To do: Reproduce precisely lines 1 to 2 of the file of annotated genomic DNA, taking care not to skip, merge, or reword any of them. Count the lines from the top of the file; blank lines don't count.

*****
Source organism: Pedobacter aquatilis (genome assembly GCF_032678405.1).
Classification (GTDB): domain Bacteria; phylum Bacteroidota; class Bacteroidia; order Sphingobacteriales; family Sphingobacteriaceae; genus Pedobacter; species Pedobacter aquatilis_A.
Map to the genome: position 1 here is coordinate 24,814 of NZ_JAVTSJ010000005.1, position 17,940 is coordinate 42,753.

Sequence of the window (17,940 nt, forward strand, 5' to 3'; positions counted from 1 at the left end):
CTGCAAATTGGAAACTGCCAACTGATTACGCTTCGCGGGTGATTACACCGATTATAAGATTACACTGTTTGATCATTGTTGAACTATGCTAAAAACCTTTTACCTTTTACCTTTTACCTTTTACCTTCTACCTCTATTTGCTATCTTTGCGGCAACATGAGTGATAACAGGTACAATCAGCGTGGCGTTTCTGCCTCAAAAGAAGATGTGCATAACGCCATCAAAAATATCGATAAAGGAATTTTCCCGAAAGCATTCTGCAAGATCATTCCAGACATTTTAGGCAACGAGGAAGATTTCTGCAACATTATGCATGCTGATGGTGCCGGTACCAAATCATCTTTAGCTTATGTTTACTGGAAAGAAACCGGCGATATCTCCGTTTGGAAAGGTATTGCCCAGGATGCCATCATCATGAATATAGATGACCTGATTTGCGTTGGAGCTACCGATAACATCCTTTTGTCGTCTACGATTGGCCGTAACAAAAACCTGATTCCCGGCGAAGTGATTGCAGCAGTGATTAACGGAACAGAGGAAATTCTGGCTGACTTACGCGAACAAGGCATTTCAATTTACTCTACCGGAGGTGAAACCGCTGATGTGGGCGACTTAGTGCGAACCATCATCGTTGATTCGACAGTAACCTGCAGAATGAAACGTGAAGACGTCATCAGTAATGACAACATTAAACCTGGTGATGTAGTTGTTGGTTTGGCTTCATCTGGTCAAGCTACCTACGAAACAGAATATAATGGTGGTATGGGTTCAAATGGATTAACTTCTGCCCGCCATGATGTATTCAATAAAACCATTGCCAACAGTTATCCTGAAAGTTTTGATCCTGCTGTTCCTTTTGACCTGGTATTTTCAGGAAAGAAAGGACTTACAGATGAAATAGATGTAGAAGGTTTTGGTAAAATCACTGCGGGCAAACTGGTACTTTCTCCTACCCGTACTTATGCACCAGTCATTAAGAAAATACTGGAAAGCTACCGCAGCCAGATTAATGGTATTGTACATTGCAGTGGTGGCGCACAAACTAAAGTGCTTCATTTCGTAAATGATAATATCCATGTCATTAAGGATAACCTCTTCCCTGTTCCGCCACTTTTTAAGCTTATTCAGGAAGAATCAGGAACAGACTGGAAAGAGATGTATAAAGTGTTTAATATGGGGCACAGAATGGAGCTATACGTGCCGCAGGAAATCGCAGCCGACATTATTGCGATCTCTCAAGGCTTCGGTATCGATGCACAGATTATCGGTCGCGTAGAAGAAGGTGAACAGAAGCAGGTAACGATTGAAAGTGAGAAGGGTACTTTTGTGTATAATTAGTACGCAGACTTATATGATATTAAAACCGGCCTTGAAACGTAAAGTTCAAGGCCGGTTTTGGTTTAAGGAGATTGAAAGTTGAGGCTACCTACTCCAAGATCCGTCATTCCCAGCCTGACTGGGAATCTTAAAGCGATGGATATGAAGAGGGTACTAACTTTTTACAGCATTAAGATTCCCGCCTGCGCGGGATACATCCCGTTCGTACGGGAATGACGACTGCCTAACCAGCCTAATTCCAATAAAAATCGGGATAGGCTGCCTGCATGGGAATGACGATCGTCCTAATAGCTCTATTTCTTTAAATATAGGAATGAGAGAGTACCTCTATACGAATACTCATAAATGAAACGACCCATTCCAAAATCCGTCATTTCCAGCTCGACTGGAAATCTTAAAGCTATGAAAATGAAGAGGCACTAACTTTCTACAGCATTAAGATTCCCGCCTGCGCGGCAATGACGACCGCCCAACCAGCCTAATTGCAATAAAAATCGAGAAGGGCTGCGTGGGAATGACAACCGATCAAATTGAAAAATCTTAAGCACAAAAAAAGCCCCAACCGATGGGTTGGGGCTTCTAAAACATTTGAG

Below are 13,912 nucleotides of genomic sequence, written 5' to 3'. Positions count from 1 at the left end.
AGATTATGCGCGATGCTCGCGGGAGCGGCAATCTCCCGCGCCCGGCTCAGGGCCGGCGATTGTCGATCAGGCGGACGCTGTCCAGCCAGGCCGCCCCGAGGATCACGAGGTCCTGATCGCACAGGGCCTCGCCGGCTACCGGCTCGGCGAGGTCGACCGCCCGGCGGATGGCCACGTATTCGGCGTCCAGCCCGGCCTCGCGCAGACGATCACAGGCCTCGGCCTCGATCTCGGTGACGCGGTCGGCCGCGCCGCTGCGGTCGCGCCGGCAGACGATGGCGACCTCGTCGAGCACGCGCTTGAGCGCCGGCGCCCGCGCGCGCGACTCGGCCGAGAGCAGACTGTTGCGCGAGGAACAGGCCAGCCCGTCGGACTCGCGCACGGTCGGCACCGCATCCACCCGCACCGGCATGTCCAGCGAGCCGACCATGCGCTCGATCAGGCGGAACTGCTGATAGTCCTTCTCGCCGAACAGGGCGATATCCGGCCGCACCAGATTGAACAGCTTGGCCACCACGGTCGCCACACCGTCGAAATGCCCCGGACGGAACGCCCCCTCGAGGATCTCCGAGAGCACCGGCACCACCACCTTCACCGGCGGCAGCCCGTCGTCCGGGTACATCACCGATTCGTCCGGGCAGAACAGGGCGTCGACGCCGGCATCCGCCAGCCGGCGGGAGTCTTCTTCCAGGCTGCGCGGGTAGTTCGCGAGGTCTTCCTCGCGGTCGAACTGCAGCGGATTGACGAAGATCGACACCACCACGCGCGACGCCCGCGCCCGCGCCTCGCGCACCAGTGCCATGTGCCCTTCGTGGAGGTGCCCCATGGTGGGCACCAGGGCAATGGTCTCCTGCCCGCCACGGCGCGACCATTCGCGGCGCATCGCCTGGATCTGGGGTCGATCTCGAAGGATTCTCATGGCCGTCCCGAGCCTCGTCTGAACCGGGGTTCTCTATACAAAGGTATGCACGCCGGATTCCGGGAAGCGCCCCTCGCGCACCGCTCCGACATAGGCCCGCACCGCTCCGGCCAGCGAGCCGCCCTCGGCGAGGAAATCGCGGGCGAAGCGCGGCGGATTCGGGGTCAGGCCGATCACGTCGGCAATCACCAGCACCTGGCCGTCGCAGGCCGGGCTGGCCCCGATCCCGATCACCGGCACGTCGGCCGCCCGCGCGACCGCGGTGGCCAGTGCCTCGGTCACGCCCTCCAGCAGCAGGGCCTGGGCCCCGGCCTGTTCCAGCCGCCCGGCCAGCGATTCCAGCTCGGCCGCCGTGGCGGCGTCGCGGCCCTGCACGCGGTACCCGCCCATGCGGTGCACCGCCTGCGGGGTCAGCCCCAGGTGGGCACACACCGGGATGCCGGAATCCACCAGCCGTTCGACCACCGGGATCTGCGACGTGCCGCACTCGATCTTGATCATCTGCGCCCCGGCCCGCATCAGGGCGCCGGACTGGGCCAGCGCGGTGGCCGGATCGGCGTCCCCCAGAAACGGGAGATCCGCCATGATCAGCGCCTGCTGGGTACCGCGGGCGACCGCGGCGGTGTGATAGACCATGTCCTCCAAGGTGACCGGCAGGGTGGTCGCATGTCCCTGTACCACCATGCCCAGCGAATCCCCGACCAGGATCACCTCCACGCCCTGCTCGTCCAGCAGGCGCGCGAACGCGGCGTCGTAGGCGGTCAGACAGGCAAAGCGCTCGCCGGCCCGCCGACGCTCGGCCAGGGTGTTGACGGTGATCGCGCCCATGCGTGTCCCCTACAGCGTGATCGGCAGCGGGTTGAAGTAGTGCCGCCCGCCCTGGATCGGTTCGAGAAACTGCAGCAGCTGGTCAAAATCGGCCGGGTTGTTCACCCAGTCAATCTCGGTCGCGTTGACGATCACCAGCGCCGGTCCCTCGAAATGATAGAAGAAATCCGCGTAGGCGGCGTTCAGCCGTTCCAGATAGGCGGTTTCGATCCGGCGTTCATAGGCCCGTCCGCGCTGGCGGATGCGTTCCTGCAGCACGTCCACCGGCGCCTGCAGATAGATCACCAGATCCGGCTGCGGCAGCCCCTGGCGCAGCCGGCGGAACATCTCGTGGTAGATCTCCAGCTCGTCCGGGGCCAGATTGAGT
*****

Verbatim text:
Source organism: Pedobacter aquatilis (genome assembly GCF_032678405.1).
Classification (GTDB): domain Bacteria; phylum Bacteroidota; class Bacteroidia; order Sphingobacteriales; family Sphingobacteriaceae; genus Pedobacter; species Pedobacter aquatilis_A.